Before visiting Bear Country, it is important to educate yourself on how to handle any encounter you may have with bears. Often, guests will ask us about whether or not it is safe for them to go for a walk. Though it is safe, knowing exactly what to do during a bear encounter is the best way to eliminate any concerns or fears you may have.
The two types of bears we have here at the Bear Track Inn are black bears and brown bears. Black bears are the most common encounter we have at the lodge. Black bears grow up to 5 feet in length, weighing 150-400lbs for males and 125-250lbs for females. Brown bears grow up to 7-9 feet, and males weigh in at 400-1500lbs while females are 200-850lbs. Learn more about them here.
Black bears are usually timid, especially juveniles. The encounter to be most concerned about here is crossing paths with a mother and cubs. But don’t worry- these tips, along with common sense, will help you to stay safe.
Before the Encounter:
- Bears don’t like surprises. Make your presence known by making noise, singing, talking loudly, etc. Avoid walking through thick brush that could hide their view of you.
- Though their hearing and eyesight is as good as humans, bears use their noses more than either. If possibly, walk with the wind at your back. Make sure your food is stored properly if you are backpacking with a picnic lunch.
- Use your nose, too. Bears have an almost foul, “wet dog” smell. If you notice this smell on your hike, be alert.
- Remember that bears use trails and roads, too.
- Avoid areas with carcass or fish. During the summer, bears eat spawning salmon along the river and creeks, so look for signs of their presence: if there is a noticeable path to the bank or there are fish carcasses around, bears were (or are) definitely near!
During the Encounter:
Remain calm if you do see a bear. Most are only interested in protection of food, cubs, or “personal space”.
- Identify yourself. If you’re noticed, talk in a normal voice. Wave your arms. Try to back away slowly. If followed, stand your ground.
- A bear may stand on his hind legs for a better look- this is out of curiosity, and is not threatening.
- NEVER RUN FROM A BEAR. You cannot outrun a bear, and besides, they like to chase fleeing animals. A charging bear may stop short a few feet away from you. If this happens, become more defensive as he nears you: raise your voice, beat on something loudly, or throw rocks or sticks. If you’re with a group, stand together.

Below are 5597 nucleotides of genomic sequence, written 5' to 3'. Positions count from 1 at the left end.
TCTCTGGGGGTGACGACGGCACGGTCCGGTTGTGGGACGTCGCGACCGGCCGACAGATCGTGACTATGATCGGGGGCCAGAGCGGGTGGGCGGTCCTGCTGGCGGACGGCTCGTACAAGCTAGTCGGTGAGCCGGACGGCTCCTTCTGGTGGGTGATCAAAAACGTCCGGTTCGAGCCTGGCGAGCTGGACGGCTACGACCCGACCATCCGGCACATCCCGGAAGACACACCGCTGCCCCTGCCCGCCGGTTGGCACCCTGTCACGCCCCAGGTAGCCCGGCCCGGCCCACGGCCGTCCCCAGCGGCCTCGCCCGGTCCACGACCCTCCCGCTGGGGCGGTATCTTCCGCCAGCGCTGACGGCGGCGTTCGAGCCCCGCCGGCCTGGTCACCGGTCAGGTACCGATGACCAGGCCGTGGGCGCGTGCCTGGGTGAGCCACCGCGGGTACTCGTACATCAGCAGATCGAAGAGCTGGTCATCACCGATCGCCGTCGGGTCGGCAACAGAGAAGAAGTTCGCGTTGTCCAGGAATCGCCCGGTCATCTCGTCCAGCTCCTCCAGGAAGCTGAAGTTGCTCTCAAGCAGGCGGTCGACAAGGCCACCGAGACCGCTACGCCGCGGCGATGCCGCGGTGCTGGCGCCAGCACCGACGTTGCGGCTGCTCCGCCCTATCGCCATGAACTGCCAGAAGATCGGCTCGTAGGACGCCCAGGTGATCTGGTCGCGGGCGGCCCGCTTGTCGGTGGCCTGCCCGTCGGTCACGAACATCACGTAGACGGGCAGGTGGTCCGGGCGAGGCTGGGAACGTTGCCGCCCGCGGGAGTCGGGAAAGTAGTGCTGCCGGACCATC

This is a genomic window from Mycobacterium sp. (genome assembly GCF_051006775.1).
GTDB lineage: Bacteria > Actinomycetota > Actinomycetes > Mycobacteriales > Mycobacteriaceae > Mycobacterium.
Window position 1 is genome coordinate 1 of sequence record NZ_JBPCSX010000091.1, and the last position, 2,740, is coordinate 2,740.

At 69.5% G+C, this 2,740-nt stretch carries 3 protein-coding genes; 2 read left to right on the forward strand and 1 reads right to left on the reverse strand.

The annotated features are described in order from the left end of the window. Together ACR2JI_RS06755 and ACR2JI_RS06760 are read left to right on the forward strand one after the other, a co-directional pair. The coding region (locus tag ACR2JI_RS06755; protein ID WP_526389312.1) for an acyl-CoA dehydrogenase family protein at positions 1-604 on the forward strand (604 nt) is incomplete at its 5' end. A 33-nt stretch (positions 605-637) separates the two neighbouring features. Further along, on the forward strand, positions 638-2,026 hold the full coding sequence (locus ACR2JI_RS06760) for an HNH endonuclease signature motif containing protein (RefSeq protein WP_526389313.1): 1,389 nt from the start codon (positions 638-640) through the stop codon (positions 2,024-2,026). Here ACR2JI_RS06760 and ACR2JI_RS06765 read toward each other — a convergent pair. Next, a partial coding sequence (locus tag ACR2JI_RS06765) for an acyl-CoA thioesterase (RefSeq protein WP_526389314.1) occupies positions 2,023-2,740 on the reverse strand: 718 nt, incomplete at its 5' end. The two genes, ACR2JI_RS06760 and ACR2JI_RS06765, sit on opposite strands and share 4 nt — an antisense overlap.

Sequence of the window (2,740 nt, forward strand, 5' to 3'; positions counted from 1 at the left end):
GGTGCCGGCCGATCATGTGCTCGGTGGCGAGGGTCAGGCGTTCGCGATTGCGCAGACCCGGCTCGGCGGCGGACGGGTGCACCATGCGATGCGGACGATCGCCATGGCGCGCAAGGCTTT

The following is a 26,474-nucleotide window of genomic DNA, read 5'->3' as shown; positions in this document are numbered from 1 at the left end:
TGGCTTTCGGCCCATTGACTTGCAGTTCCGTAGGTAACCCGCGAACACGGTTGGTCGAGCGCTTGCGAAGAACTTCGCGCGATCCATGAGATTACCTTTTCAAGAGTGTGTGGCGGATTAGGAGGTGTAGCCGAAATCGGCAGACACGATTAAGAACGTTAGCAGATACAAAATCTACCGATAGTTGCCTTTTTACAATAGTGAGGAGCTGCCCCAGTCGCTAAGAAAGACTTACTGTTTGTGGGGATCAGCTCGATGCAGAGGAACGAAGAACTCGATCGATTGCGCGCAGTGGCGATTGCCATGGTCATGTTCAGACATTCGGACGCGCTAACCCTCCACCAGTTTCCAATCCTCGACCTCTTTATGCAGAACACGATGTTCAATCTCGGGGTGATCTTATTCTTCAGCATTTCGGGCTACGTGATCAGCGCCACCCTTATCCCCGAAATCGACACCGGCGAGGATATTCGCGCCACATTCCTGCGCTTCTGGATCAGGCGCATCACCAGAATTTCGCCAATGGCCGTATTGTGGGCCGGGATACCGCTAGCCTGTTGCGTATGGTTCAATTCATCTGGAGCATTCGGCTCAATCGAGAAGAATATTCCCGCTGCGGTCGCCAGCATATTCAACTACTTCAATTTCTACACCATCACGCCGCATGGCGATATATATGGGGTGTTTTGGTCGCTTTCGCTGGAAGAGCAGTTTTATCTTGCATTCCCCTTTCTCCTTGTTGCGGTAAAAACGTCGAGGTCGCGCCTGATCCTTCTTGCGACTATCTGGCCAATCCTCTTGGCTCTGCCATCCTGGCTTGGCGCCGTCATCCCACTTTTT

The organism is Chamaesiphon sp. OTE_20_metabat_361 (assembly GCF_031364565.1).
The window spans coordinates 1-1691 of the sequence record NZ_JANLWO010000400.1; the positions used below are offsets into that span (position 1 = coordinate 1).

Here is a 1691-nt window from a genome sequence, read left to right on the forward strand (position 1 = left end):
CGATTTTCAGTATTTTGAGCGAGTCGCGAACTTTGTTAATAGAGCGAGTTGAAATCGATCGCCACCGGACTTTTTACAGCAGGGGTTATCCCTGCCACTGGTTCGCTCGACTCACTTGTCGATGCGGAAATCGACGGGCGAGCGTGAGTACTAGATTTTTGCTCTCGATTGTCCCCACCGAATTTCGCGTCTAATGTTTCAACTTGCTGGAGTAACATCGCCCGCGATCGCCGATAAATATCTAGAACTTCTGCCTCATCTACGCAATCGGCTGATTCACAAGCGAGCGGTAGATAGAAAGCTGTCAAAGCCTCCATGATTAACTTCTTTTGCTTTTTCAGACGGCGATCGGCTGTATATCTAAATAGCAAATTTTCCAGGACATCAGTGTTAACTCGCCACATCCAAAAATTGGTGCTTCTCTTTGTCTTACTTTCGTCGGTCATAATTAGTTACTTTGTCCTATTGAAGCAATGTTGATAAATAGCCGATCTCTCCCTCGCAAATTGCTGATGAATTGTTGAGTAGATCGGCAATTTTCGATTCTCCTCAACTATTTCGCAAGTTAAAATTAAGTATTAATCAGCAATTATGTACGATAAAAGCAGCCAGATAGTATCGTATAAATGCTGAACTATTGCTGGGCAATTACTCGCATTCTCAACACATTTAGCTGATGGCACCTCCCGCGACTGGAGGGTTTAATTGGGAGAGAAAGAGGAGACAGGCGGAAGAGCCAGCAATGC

- If you are fishing and a bear approaches, stop fishing. If there is a fish on your line, give it slack so it does not splash or get the bear’s attention. Cut the line if needed. We don’t want the bears to associate humans and food!
IF the encounter escalates and you are attacked, you have two choices: Play dead or fight back. Make your decisions based off of your surroundings and whether you think the bear is threatened and defensive, or seeking food.
- If it is a brown bear that you have surprised, and it is eating a carcass or is a mother protecting her cubs, play dead. Lie flat on your stomach with your legs spread apart, or, curl into a ball with your hands behind your neck.
- A bear will break it’s attack once it feels the threat has been eliminated. If you move, it may return, so remain motionless as long afterwards as possible.
- Fight any bear that follows you, or that breaks into a campsite or tent.
- For black bears, your best defense is always to fight back.
Is bear spray effective? Should I be traveling with it?
Bear spray, for those unfamiliar, is a medium sized can that contains red pepper extract. They are designed to propel a mist at about 15-30 feet, meaning the effectiveness is only at a close range to the bear. We do have bear spray for those who feel more comfortable with it, however, you should know how to use it before you carry it, and it should never be an alternative to common sense when it comes to bear encounters.
We also encourage our guests to bring Bandit with them on walks to the waterfall. Bandit is an excellent hiking companion and has been known to tree black bears.
Fun little note: While writing this, a mother brown bear and two cubs walked through the open meadow outside our lobby! The cubs put on quite a show for our guests.